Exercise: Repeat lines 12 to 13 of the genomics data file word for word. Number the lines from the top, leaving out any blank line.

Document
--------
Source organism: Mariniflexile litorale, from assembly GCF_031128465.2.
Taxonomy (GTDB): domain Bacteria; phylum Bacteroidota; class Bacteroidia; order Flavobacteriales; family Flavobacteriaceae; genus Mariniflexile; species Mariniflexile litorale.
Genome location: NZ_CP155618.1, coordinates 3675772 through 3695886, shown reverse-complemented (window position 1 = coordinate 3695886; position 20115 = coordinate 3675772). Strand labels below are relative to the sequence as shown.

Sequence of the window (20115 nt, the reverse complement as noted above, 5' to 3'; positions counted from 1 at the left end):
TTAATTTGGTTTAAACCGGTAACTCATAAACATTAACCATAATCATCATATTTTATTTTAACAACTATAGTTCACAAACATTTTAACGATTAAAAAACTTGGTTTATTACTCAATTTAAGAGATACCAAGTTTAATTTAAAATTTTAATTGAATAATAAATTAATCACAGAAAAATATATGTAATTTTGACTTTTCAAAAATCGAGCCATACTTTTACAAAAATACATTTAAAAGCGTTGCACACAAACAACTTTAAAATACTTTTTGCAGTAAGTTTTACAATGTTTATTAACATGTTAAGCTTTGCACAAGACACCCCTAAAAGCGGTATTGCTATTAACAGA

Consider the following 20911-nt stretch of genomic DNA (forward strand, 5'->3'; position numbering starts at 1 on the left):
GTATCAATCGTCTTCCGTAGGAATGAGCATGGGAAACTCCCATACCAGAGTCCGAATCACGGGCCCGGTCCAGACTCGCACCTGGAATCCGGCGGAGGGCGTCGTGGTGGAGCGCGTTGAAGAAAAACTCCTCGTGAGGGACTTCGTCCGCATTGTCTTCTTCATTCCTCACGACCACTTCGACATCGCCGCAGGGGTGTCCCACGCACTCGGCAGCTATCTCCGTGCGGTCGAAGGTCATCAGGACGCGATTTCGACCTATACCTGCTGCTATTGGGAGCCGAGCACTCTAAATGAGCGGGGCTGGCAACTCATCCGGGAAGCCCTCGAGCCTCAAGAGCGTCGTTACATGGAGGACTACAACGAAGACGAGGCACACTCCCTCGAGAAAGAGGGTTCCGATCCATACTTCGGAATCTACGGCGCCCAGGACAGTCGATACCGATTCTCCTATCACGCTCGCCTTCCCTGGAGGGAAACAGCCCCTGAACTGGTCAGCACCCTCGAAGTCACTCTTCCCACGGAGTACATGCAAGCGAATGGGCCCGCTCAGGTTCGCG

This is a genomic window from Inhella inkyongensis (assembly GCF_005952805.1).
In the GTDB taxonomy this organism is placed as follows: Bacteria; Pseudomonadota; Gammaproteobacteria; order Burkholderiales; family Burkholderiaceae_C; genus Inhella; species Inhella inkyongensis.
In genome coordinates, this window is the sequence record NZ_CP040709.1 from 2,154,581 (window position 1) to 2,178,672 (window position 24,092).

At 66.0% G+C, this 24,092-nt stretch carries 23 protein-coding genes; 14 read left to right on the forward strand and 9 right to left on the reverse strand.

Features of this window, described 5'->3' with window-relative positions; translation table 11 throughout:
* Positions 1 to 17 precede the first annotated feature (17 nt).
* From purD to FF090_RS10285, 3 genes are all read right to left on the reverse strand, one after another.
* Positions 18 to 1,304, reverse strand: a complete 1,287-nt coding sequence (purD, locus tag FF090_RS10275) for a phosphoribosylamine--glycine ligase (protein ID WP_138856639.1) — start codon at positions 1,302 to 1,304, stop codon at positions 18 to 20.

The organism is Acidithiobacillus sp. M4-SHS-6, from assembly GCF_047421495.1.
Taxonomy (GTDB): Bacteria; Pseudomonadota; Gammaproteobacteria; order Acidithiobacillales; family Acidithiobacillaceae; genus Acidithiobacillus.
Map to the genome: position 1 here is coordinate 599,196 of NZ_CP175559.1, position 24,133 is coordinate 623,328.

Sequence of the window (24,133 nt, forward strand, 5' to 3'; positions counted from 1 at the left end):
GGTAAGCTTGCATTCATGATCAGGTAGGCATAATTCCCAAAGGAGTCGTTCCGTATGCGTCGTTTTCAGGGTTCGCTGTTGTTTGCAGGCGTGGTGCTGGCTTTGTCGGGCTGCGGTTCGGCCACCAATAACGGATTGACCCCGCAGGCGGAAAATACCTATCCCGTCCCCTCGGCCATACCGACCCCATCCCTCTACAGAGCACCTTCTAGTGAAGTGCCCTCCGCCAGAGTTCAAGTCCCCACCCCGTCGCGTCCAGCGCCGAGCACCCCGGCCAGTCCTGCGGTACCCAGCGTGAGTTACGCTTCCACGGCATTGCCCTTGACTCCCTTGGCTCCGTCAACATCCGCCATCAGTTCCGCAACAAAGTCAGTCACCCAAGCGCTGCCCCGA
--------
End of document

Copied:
Features of this window, described 5'->3' with window-relative positions; translation table 11 throughout:
* Positions 1 to 17 precede the first annotated feature (17 nt).